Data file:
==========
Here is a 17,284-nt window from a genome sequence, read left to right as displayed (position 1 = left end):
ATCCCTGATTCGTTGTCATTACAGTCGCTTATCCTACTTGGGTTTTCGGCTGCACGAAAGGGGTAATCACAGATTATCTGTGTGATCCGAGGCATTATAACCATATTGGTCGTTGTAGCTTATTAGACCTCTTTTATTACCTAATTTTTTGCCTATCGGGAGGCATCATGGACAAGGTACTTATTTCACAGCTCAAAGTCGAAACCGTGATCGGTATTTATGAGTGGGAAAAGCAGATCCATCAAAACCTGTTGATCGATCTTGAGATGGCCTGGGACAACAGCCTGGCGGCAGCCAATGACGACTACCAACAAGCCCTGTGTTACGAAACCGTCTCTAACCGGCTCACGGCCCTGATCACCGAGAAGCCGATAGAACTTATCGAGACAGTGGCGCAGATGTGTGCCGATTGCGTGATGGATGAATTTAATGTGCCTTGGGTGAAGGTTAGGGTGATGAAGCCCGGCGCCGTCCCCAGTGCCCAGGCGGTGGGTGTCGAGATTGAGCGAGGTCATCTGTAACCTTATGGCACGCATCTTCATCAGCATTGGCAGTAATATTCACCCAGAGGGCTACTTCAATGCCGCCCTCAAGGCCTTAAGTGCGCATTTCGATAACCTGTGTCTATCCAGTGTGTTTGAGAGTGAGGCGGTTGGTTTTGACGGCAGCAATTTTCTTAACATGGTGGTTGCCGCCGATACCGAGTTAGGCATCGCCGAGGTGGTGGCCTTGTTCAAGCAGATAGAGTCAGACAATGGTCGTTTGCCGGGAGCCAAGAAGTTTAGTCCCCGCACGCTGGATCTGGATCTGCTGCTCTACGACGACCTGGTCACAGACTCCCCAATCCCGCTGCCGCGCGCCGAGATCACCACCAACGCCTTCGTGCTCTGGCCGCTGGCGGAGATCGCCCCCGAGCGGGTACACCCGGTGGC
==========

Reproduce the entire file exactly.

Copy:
Here is a 17,284-nt window from a genome sequence, read left to right as displayed (position 1 = left end):
ATCCCTGATTCGTTGTCATTACAGTCGCTTATCCTACTTGGGTTTTCGGCTGCACGAAAGGGGTAATCACAGATTATCTGTGTGATCCGAGGCATTATAACCATATTGGTCGTTGTAGCTTATTAGACCTCTTTTATTACCTAATTTTTTGCCTATCGGGAGGCATCATGGACAAGGTACTTATTTCACAGCTCAAAGTCGAAACCGTGATCGGTATTTATGAGTGGGAAAAGCAGATCCATCAAAACCTGTTGATCGATCTTGAGATGGCCTGGGACAACAGCCTGGCGGCAGCCAATGACGACTACCAACAAGCCCTGTGTTACGAAACCGTCTCTAACCGGCTCACGGCCCTGATCACCGAGAAGCCGATAGAACTTATCGAGACAGTGGCGCAGATGTGTGCCGATTGCGTGATGGATGAATTTAATGTGCCTTGGGTGAAGGTTAGGGTGATGAAGCCCGGCGCCGTCCCCAGTGCCCAGGCGGTGGGTGTCGAGATTGAGCGAGGTCATCTGTAACCTTATGGCACGCATCTTCATCAGCATTGGCAGTAATATTCACCCAGAGGGCTACTTCAATGCCGCCCTCAAGGCCTTAAGTGCGCATTTCGATAACCTGTGTCTATCCAGTGTGTTTGAGAGTGAGGCGGTTGGTTTTGACGGCAGCAATTTTCTTAACATGGTGGTTGCCGCCGATACCGAGTTAGGCATCGCCGAGGTGGTGGCCTTGTTCAAGCAGATAGAGTCAGACAATGGTCGTTTGCCGGGAGCCAAGAAGTTTAGTCCCCGCACGCTGGATCTGGATCTGCTGCTCTACGACGACCTGGTCACAGACTCCCCAATCCCGCTGCCGCGCGCCGAGATCACCACCAACGCCTTCGTGCTCTGGCCGCTGGCGGAGATCGCCCCCGAGCGGGTACACCCGGTGGC